Last night's rain is causing problems in Columbia County. In one Evans area neighborhood, the six hours of rain brought a man-made lake up about a foot, causing it to spill across Lake Jean Road.
The man who built the lake, Bill Tiller, says it can get much worse...and has. He's had to do major construction to keep his family's house from washing away.
Water rushes across Lake Jean Road after every heavy rain. Tiller worries about his great-grandchildren playing too close.
"They play in it, and it's dangerous," he says.
Tiller built the lake and all the houses nearby, and named the road after his wife of 64 years. Now he watches out for his granddaughter across the street.
A flood a few months ago washed away the back porch and the entire yard.
"The foundation was damaged," says Tiller. "We had to jack it up."
He had to build a cement foundation in the back yard, and put the grass on top of it.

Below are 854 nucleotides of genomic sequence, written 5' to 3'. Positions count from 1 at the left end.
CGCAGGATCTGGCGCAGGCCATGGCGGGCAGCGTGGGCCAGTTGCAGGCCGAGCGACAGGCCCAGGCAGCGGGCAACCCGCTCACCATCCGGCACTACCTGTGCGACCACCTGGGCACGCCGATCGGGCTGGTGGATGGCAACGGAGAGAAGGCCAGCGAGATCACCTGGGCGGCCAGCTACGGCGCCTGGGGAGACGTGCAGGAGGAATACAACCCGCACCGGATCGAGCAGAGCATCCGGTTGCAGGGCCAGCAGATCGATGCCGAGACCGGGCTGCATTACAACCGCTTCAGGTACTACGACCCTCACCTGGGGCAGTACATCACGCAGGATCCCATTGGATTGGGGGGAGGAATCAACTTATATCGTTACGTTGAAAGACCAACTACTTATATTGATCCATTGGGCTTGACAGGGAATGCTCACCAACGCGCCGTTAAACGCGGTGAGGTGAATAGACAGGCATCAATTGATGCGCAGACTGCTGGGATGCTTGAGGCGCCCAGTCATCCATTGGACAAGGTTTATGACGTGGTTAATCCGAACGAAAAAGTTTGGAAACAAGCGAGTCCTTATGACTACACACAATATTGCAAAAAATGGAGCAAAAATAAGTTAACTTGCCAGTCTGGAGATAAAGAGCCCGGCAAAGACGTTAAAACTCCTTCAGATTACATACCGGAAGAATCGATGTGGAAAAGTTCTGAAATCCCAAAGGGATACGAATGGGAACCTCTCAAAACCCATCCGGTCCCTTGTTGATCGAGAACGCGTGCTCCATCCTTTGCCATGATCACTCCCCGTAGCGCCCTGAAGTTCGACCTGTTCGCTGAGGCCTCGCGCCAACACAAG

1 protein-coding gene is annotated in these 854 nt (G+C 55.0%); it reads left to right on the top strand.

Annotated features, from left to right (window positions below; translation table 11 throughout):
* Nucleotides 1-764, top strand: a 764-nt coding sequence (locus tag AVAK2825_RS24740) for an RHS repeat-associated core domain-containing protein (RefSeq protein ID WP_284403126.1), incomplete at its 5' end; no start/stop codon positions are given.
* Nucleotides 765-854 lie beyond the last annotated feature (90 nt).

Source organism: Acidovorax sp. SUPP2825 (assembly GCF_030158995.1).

"We had to build the yard back, or lose the house."
Tiller has been a developer since World War II. He suspects the overflow happens because of nearby construction runoff blocking the water in.
Emergency Services director Pam Tucker says the county watches the area every time it rains.
"When it rains really hard, that creek picks up too and you got a little river going through there," Tucker says. "We go ahead and get the road closed...you know, barricades up, and close it off," she says.
Tucker says the county hopes to fix the flood-prone area with money from a bond referendum. However, the county says they do not have any plans to work on the road right now, because not enough traffic uses it.
It causes a slight inconvenience for people trying to drive through...and a safety concern for people like Bill Tiller, who worry about what it means for the neighborhood kids.
"It will wash them right down the stream!" he says.
Tiller says building the lake was his childhood dream.